Discussion in 'Trading' started by matt5555, Oct 9, 2003.

  1. matt5555


    i haven't watched the show kuldow and cramer much, but i put on cnbc tonight for a few minutes and saw a few minutes of the show tonight and what can i say. everyone is acting like its 1999 again. both of them are cheering on stocks saying we are fully recoeverd and everything is going to go up even more.

    they brought on a hedge fund manager and (cramer and kudlow) said "look there is 7 trillion on the sidelines, and all it takes is a little bit to go in and you have captulption (to the upside)"

    when is the madness going to end.
  2. When people stop asking "when is the madness going to end?" The market won't go down because everyone keeps trying to short it, then chasing it up to cover.
  3. Thats funny. They really are characters. But the market could go up more, why not? I mean new highs are still being made....... But the market could also go down from here, why not?

    I'm glad I'm not a long term investor...

    I stick to the history channel.
  4. i am not advocating daytrading per se , but all investors need to re-evaluate their positions daily.
  5. mBear


    The big reason the market keeps going up is the infusion of capital into the markets by the public who is hoping it is time to party like 1999. (Obvious.)

    Q: Why are so many traders bearish, continually trying to short the market, when there is more to be made in on the long side, while the daily trend is up?

    A: While they may claim to be technical traders, they are letting their opinions on the fundamentals cloud their trading decisions. Anyone who has studied the markets for years knows that the markets can move in the opposite direction from the fundamentals for indeterminate periods of time. Why fight the trend?

    As traders of stocks and stock indicies, we should be happy that there is a rally. When the market has crashed to an ultra low value, how much volatility will be left to trade? At that point we won't be trading the stock indicies anymore, maybe weather futures? :(
  6. In the long run the public is ALWAYS wrong. Dumb money. They watch these dopes like Cramer, Maria (this stock is on fire!), Joe Bag of Donuts Batataglia and lap it up.

    The sheeple can be right for a period of time, like they were right in stocks in the late 90's through March 2000. But then they lost it all.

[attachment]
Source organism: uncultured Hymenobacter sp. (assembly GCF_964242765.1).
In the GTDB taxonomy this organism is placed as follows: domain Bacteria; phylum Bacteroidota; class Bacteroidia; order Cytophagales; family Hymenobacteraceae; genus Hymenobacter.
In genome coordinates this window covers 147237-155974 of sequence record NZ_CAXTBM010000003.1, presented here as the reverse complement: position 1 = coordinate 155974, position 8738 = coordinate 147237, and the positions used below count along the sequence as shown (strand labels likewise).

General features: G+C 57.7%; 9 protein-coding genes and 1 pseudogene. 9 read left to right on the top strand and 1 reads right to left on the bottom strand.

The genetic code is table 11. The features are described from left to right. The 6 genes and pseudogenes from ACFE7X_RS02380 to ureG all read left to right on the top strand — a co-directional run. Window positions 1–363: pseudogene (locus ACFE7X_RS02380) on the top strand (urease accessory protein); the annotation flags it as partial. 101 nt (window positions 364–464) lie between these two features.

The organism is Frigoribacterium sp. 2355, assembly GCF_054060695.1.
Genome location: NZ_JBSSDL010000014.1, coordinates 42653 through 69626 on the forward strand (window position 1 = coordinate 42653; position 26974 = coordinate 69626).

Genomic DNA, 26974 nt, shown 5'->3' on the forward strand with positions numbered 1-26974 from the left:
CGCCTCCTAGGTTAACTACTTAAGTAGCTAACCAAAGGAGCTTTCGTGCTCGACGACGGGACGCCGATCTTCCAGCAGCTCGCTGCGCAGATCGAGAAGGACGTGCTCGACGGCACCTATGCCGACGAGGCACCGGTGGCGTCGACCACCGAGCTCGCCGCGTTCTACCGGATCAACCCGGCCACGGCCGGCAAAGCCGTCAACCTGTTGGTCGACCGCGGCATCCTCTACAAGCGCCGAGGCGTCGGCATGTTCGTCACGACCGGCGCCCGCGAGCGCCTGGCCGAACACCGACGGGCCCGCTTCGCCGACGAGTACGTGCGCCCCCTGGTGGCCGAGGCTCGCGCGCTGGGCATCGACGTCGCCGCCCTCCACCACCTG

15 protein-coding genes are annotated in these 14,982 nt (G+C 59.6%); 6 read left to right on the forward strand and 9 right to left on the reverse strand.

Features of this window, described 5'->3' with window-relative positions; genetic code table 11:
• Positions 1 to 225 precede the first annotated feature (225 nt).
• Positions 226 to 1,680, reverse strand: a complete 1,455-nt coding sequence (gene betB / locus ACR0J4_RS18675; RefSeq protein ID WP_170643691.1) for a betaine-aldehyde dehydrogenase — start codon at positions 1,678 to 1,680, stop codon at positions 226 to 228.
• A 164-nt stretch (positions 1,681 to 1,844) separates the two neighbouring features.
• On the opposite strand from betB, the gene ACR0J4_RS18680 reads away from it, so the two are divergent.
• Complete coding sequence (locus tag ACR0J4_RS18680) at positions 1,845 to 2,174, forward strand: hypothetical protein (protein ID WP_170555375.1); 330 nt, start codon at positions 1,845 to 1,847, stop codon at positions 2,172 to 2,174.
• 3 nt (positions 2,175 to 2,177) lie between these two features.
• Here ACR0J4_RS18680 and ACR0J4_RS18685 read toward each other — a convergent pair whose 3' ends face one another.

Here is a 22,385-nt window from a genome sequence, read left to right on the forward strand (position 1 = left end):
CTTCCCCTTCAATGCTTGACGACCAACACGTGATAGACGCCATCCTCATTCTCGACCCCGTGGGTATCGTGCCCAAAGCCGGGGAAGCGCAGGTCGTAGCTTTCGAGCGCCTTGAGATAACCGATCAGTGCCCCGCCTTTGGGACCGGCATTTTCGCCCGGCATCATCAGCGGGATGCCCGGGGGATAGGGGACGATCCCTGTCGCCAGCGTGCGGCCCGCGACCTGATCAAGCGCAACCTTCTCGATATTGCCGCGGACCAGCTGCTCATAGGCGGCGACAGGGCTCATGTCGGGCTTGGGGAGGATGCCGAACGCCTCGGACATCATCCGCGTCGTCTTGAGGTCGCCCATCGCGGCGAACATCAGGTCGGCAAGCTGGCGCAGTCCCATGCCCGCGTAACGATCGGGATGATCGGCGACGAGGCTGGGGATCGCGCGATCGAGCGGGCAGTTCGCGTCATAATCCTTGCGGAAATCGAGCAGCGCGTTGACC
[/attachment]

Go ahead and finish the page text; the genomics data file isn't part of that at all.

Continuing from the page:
They are right being in real estate right now, but the bagholders buying recently or doing cash out refi's now will have their asses handed to them on a silver platter. Many, more than the stock market losses, will lose it all.

    Bonds were right for a couple of years, people holding them over the next year will wish they had not and give everything back.

    I try to avoid watching Cramer and all of these losers. Better off watching Gilligan's Island or Spongebob. I somehow don't see smart money getting their investment advice from Chuckles the Clown Cramer.
  7. good words...we are all responsible for ourselves. If we don't watch our money, who will? Cramer? :D
  8. cable


    LOL! I guess the secret's out. Spongebob reveals hidden secrets on his show... one time he told me to buy JDS in 1998, and it went up 5000% before it tanked. I should've listened to my dog and sold it before I was bust. :-(

    just kidding. I don't have a dog. It was my cat who told me to sell.
  9. The textbook answer is the market discounts the future. So a lot of money is assuming that after three down years, an accommodative Fed, a Presidential election year coming up, employment picking up, a moderating dollar that benefits manufacturers, there are plenty of reasons to expect at least acouple of years of market gains.

    The real world answer is that, as long as mutual funds and 401k managers get money in, they will buy stocks. The magnitude of inflows can give them the buying power to make themselves right for a long time, screw fundamentals or valuations. A strong market gets everyone from daytraders to the investment club types revved up, and we have the makings of another bubble.

    It's hard to believe we can just shrug off a bear market like we've had, the worst since the Great Depression, and just go straight up. So far, that line of thinking has been a ticket to underperformance.
  10. Bingo.
    #10     Oct 9, 2003